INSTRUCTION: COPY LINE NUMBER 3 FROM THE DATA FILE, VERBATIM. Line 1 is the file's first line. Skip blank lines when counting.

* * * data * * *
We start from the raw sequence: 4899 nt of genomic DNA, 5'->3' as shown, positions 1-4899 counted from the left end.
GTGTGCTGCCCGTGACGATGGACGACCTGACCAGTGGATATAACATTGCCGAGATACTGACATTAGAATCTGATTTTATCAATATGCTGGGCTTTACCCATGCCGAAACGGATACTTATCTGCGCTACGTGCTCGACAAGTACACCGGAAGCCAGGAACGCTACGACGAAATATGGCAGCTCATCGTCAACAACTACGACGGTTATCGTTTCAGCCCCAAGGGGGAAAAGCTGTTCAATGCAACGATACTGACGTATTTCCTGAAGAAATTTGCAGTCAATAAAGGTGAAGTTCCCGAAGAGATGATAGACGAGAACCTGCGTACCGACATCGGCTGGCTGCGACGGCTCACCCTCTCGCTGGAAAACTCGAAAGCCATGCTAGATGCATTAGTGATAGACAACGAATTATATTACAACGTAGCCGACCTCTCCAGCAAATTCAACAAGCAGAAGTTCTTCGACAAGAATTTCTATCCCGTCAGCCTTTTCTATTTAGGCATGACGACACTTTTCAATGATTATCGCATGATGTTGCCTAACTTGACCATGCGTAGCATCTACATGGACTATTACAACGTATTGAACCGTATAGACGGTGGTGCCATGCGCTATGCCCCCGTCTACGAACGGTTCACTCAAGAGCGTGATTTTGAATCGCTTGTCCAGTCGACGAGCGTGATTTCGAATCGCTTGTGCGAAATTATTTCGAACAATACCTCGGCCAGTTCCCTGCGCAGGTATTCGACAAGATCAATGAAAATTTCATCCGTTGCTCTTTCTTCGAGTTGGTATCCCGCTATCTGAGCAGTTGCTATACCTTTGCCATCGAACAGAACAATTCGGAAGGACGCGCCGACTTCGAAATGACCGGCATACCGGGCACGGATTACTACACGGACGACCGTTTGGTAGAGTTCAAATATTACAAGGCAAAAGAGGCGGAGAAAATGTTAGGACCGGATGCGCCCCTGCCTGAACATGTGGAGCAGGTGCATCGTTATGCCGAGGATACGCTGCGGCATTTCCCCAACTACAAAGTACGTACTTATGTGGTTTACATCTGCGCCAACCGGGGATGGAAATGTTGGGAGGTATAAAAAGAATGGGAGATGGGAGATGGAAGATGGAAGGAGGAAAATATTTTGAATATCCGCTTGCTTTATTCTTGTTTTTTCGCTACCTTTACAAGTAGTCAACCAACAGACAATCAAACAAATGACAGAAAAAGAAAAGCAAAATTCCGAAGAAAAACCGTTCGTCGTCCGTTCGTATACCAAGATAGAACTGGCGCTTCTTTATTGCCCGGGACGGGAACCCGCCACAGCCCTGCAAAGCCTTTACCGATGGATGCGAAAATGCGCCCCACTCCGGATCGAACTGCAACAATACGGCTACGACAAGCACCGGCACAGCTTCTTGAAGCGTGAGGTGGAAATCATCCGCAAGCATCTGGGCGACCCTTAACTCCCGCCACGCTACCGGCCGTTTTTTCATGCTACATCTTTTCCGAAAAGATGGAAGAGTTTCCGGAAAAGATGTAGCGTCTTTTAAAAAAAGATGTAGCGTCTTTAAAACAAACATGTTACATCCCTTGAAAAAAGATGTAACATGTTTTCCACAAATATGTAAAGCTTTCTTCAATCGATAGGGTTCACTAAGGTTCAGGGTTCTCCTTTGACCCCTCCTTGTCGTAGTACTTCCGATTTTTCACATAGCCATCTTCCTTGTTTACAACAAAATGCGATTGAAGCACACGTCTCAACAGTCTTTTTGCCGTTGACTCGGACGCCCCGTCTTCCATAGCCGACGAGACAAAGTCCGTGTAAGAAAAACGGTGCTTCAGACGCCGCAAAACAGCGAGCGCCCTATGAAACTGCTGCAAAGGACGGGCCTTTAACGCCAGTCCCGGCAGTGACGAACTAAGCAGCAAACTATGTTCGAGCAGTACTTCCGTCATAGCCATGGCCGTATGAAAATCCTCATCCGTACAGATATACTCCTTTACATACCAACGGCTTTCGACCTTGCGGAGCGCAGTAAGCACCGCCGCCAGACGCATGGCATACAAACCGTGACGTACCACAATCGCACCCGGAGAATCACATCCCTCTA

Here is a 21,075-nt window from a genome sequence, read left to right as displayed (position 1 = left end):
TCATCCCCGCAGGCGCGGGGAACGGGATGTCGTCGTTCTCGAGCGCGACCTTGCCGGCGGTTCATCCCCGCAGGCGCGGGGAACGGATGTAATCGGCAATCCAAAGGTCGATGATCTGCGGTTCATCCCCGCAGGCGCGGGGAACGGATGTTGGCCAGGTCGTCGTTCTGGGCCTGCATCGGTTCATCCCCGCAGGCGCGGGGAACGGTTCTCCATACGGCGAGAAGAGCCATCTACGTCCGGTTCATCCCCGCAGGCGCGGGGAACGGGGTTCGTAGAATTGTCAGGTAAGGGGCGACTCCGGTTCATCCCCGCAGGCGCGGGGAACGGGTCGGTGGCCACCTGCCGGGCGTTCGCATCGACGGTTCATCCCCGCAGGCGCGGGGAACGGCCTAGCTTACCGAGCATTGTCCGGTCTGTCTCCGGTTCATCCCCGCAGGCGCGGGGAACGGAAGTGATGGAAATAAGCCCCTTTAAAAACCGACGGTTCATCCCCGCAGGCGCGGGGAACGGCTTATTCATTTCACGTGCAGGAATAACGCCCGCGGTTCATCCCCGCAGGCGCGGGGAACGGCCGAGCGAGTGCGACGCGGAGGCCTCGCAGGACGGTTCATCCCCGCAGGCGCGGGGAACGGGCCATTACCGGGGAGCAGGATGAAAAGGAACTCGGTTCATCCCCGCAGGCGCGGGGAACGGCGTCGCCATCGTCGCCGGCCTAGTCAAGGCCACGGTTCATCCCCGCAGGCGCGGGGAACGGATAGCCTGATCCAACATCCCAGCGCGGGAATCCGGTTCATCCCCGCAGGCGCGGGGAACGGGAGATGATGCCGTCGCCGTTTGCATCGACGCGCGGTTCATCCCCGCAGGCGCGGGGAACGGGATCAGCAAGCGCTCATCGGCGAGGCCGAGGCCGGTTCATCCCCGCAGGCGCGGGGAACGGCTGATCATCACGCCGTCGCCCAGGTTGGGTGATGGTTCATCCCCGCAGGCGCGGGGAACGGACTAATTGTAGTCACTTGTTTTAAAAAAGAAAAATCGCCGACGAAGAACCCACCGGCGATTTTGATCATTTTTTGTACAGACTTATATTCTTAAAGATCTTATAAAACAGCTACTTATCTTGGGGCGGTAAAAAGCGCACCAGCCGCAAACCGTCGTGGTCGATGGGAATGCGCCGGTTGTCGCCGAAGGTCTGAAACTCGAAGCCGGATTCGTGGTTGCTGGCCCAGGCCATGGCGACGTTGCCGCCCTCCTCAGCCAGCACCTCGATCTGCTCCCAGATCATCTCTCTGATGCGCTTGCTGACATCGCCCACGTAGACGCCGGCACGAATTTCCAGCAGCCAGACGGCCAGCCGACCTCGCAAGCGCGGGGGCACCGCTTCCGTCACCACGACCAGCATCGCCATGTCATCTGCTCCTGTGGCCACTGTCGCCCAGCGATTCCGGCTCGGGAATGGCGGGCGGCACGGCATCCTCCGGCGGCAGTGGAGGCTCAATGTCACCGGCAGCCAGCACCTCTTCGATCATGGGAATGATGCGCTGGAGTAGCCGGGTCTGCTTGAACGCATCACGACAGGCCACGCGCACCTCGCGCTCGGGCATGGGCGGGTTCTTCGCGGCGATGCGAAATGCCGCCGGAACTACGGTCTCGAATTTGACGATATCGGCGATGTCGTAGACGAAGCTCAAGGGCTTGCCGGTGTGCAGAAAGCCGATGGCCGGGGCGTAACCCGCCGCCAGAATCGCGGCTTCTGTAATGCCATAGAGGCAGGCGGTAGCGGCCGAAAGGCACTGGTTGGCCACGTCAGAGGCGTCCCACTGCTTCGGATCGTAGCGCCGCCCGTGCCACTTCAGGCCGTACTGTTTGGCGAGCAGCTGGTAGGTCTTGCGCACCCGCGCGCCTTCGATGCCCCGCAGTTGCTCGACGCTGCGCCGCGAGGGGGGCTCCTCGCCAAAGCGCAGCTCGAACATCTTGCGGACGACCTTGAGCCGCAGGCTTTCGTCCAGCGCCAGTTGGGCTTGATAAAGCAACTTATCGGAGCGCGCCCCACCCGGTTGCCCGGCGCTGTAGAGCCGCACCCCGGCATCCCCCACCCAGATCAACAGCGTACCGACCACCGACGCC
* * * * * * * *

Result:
Here is a 21,075-nt window from a genome sequence, read left to right as displayed (position 1 = left end):